Specify Disk Capacity. Set the maximum disk size to 20 GB. This virtual disk will be used to install ESXi 7. Later we will create a second larger disk to store files of nested VMs. Select Store virtual disk as a single file. Don’t select Allocate all disk space now if you don’t have a disk that works as a thick provisioned virtual disk.
Specify Disk File. Define a path and a virtual disk file name. We store this virtual disk file as H:\VMs-blog\ESXi+vC\datastore1.vmdk in this case. This is the directory where other VM files are stored. It is convenient to store virtual disk files in one directory with other VM files.
Ready to Create Virtual Machine. Check the configuration summary for your new virtual machine and if everything is correct, hit Finish. We can deselect the Power on this virtual machine after creation checkbox because we are going to create the second virtual disk that will be used as a datastore to store files of nested VMs.
A virtual machine for installing ESXi 7 is now created. Click Edit virtual machine settings.
In the Hardware tab, click the Add button and select Hard Disk in the Add Hardware Wizard window. Hit Next at each step of the wizard to continue.
Select a Disk Type. Select SCSI, similarly as you have selected for the first virtual disk creation.
Select a Disk. Click Create a new virtual disk.
Specify Disk Capacity. Set 100 GB as the maximum disk size and select Store virtual disk as a single file. Don’t select the Allocate all disk space now checkbox.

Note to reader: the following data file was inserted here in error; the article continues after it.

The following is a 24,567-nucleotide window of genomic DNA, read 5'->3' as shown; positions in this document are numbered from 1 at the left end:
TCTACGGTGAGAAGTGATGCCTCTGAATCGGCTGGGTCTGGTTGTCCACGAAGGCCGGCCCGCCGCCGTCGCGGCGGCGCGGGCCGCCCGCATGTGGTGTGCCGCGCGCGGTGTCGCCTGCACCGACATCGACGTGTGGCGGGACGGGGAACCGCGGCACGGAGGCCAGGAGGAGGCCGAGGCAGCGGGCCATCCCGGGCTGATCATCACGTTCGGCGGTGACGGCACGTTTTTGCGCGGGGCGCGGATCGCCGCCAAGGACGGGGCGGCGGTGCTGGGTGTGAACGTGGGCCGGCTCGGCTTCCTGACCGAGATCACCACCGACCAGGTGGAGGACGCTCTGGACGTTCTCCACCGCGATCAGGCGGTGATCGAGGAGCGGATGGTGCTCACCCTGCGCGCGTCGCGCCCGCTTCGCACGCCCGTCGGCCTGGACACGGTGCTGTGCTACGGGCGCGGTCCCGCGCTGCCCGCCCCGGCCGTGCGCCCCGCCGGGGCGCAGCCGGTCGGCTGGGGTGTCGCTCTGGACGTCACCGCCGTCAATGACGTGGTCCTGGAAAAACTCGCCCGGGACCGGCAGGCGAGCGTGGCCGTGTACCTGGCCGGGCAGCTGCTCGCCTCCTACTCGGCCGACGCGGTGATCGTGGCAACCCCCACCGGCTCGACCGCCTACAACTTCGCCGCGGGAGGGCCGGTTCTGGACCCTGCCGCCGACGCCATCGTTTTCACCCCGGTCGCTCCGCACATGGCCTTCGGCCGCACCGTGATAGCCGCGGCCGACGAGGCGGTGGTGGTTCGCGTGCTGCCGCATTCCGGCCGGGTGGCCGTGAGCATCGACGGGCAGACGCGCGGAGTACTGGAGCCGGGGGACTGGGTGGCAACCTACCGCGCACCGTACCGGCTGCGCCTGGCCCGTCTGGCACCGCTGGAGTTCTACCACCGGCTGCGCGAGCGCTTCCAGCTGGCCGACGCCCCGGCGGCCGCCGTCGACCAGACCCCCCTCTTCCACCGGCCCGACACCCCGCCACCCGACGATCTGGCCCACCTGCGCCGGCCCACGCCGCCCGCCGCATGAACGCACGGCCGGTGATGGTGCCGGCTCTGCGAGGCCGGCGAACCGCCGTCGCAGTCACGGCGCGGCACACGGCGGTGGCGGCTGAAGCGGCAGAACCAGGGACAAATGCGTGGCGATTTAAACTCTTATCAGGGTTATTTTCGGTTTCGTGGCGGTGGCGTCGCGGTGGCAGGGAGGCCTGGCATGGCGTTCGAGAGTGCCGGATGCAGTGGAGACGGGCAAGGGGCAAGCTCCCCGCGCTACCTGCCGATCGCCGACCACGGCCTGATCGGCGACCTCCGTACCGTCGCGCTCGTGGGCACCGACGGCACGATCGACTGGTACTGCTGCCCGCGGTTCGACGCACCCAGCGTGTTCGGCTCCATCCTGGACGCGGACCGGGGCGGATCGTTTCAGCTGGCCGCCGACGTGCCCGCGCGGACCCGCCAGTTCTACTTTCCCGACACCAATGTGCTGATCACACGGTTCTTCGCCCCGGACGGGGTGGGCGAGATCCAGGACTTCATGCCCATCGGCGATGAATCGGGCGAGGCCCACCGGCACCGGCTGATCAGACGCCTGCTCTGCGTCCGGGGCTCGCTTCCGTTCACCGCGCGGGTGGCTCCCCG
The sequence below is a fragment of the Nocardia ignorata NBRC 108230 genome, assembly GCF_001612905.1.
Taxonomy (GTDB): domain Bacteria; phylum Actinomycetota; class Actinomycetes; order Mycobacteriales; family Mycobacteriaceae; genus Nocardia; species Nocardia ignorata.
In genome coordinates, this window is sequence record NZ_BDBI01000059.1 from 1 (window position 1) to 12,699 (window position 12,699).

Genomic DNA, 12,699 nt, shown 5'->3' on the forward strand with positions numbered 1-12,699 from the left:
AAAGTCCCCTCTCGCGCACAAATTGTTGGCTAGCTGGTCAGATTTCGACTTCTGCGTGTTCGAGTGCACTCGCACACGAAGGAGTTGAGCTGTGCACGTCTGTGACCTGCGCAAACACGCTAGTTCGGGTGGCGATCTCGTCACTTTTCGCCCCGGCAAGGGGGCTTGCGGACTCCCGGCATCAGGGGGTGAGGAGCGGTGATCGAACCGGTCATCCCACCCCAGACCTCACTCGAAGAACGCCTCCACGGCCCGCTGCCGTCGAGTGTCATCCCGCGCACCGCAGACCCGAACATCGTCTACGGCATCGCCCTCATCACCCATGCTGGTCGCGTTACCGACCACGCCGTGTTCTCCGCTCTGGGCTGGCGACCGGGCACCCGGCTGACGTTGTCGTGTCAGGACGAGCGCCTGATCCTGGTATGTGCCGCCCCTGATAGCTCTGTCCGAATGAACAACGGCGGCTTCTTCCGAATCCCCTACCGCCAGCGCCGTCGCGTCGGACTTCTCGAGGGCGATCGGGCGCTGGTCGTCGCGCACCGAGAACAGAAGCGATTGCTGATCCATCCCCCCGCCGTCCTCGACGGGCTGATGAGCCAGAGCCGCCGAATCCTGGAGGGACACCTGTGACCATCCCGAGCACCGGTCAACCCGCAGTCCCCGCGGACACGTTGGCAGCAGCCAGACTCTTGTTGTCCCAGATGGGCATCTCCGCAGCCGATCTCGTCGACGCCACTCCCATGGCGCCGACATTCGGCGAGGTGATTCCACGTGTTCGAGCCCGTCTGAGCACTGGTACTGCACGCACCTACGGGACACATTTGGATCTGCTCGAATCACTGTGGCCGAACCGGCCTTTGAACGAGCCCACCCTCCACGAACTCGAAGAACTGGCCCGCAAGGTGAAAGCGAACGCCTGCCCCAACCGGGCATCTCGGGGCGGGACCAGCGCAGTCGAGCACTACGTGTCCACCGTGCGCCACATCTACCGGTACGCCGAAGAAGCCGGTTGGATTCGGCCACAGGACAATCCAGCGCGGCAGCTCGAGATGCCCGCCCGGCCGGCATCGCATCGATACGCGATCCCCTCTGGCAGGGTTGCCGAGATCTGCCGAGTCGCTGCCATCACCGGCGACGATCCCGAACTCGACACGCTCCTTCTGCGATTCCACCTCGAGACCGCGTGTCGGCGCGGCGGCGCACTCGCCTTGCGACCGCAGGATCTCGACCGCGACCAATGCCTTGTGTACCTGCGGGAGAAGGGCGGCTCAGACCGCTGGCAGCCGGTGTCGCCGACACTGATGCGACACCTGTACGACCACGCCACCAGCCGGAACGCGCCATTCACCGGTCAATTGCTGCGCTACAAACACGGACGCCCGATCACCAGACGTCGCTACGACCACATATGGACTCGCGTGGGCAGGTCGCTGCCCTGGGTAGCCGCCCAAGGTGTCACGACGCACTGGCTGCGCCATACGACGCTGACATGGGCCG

Specify disk File. Set the directory where you store the ESXi VM files as a directory to store this virtual disk file. You can set a custom file name for the VMDK file. In our example we store the second virtual disk for this ESXi VM as H:\VMs-blog\ESXi+vC\datastore100.vmdk
Now you can see the second virtual disk in the list of the virtual devices used by the virtual machine. Hit OK to save settings for this VM and go to the main VMware Workstation window.
Edit the VMX file of this virtual machine and check the model of the virtual network adapter. This VMX file is located in the directory that is configured to store your virtual machine files (H:\VMs-blog\ESXi+vC\ in our case). If your VM is configured to use the e1000 virtual network adapter, ESXi 7.0 cannot recognize this legacy adapter model.